You ask about equality. In the western world I believe that women have effectively achieved equality. There are areas for improvement - but it's largely good. In many ways, men have some catching up to do: A woman can choose to do the mom thing and/or go to work and be considered valuable either way. A man doesn't really have the choice to be a stay-at-home dad and be thought equal with his working contemporaries.
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    Jan 23 2012: "Mitochondrial DNA is irrelevant insofar as our personal attributes are concerned, unless it goes wrong. Mitochondria are the descendants of once-free-swimming bacteria, which joined with another ancient single-celled organisms to form the eukaryotes, of which we, and plants, and fungi, are all just a part. They act, as Prof Turnbull said, as little batteries in our cells; but they don't interact with "our" DNA, they reproduce independently within our cells, providing energy with their waste products. "A baby born using this procedure will have the characteristics of its mother and father; it will have DNA from a third person, but mitochondrial DNA only affects how the battery works, not who we are. Changing the battery does not change the computer," says Prof Turnbull. "The development of everything that makes us us, our brains, our hair colour etc, is in the nuclear DNA."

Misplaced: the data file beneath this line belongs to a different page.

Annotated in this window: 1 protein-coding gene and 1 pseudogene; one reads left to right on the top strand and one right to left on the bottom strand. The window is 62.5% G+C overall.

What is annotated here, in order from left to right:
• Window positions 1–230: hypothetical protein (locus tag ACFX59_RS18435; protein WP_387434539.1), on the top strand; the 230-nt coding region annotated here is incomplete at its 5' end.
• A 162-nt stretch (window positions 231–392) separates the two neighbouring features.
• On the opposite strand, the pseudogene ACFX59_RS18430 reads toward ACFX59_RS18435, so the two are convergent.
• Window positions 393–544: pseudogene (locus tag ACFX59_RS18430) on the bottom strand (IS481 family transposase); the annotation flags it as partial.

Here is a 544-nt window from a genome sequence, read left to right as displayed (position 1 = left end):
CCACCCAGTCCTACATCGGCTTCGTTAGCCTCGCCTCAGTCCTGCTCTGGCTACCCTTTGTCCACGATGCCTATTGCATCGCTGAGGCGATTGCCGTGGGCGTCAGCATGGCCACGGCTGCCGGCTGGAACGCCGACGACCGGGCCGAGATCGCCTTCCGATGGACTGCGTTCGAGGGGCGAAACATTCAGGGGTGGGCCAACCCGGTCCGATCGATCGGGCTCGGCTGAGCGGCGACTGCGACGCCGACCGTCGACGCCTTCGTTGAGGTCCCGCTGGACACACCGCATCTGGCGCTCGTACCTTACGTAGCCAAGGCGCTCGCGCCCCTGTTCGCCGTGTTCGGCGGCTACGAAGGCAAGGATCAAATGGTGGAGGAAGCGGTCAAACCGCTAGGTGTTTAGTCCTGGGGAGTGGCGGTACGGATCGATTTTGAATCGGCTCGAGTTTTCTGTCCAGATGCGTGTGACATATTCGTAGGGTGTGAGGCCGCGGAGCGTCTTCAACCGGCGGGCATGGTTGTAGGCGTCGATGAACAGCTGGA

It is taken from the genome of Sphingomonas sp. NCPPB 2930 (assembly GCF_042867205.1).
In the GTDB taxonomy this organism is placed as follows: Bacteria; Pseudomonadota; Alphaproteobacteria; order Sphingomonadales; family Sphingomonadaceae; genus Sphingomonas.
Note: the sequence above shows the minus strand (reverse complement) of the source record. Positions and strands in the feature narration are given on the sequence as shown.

It appears that mtDNA is metaphorically like tonsils, no known use but a real pain when they go wrong. Overall not a strong argument for any theory of sexual value.

    Biologically ascribing social variables is always fraught with danger, partly because of the enormous scope and complexity of our biology so far as we know it, but more so because of the even greater portion that we don't.

    Your presumption that we exaggerate difference between the sexes culturally is just an opinion, possibly influenced by your interest in feminism, but the assertion that we need to attribute different value to each sex based on some reproductive philosophy is, well, something of a curiosity.